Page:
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14 October 2014
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Basque, Euskara/Euskera

Related languages Unlike all other Western European languages, Basque is not part of the Indo-European family and is unrelated to any other known language.
European speakers ca 800,000 speakers.
Territories Basque is spoken either side of the Western Pyrenees: in Spain in the autonomous communities of Euskadi and Navarra, and Pyrénées Atlantiques in France. These territories are collectively known in the language as Euskal Herria, the Basque Country.
Alphabet Basque uses the Latin alphabet, with the exception of c, q, v, w and y, which are only used in loan words. Like Spanish, it also uses ñ.
First examples The language dates back to pre-Roman times, but the first written records don't appear until the 10th century AD, as clarification notes on a Latin book of sermons. Although most of the notes were in Spanish, some are in Basque, documenting that both languages co-existed in the area where the book was found.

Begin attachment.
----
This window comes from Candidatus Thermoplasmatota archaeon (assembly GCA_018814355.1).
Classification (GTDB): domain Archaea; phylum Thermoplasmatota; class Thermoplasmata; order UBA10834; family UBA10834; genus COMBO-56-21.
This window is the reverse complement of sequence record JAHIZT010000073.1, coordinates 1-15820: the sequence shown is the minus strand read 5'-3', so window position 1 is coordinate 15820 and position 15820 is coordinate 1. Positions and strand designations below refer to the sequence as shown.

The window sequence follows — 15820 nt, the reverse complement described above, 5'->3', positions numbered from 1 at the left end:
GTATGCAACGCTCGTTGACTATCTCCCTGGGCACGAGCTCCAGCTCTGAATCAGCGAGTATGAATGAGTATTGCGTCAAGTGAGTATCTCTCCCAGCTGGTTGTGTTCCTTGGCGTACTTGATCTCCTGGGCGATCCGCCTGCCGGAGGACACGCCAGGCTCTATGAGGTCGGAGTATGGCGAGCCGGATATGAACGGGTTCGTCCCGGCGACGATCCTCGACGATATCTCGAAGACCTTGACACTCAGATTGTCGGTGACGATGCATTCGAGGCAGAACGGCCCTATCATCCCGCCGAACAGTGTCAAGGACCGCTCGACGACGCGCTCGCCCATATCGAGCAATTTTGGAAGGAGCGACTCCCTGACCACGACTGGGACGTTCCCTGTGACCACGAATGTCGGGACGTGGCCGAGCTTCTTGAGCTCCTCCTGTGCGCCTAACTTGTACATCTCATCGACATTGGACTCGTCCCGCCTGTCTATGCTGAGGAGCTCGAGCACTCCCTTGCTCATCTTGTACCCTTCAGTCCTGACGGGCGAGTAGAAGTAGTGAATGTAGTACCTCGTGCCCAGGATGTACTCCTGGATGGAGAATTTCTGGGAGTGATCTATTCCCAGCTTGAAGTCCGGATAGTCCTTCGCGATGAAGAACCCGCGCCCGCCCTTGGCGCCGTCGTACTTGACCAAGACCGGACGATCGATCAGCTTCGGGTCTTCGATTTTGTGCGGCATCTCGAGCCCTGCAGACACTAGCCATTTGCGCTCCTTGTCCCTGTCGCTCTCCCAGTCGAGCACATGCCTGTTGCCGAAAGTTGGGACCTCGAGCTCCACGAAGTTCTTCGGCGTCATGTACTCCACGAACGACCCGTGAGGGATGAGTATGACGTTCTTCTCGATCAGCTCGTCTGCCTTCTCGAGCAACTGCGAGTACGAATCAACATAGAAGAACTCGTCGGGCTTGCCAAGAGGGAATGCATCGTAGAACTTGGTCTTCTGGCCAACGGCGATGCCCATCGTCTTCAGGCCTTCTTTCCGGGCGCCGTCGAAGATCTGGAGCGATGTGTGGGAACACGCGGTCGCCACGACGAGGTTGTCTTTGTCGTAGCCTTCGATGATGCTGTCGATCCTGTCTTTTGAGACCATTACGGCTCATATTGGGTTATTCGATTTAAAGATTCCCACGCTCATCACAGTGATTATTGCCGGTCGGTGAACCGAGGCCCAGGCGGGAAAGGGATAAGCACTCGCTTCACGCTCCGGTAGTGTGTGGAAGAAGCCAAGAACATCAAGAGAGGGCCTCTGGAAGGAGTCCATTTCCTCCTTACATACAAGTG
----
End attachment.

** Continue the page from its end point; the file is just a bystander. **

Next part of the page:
Other facts Place names within the Spanish Basque Country have both a Basque and Spanish spelling - for example Gipuzkoa in Basque is Guipúzcoa in Spanish. Some even look completely different: Donostia is the Basque name for San Sebastian.

Key Phrases
Ongi etorri!
Urte askotarako.
Pleased to meet you.
Eskerrik asko.
Thank you.
(Amaia) dut izena.
My name is (Amaia).
Badakizu ingelesez hitz egiten?
Do you speak English?
Laguntza behar dut.
I need help.
Non daude komunak?
Where is the toilet, please?

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